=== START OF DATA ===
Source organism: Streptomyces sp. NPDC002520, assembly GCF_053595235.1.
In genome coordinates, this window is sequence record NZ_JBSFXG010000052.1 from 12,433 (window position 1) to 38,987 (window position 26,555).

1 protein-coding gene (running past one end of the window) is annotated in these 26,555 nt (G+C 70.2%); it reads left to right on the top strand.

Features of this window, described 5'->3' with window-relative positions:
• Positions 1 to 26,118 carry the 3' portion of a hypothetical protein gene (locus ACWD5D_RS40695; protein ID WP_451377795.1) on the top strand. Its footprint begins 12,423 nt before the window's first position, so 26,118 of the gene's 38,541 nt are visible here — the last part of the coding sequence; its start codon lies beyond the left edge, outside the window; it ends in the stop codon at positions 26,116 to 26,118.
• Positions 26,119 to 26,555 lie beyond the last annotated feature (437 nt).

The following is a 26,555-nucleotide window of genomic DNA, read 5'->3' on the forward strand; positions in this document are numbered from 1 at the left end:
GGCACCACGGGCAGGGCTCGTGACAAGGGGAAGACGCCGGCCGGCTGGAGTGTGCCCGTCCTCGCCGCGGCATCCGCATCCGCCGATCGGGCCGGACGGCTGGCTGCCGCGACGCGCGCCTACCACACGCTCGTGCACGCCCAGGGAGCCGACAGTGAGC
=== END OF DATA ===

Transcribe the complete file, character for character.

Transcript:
Source organism: Streptomyces sp. NPDC002520, assembly GCF_053595235.1.
In genome coordinates, this window is sequence record NZ_JBSFXG010000052.1 from 12,433 (window position 1) to 38,987 (window position 26,555).

1 protein-coding gene (running past one end of the window) is annotated in these 26,555 nt (G+C 70.2%); it reads left to right on the top strand.

Features of this window, described 5'->3' with window-relative positions:
• Positions 1 to 26,118 carry the 3' portion of a hypothetical protein gene (locus ACWD5D_RS40695; protein ID WP_451377795.1) on the top strand. Its footprint begins 12,423 nt before the window's first position, so 26,118 of the gene's 38,541 nt are visible here — the last part of the coding sequence; its start codon lies beyond the left edge, outside the window; it ends in the stop codon at positions 26,116 to 26,118.
• Positions 26,119 to 26,555 lie beyond the last annotated feature (437 nt).

The following is a 26,555-nucleotide window of genomic DNA, read 5'->3' on the forward strand; positions in this document are numbered from 1 at the left end:
GGCACCACGGGCAGGGCTCGTGACAAGGGGAAGACGCCGGCCGGCTGGAGTGTGCCCGTCCTCGCCGCGGCATCCGCATCCGCCGATCGGGCCGGACGGCTGGCTGCCGCGACGCGCGCCTACCACACGCTCGTGCACGCCCAGGGAGCCGACAGTGAGC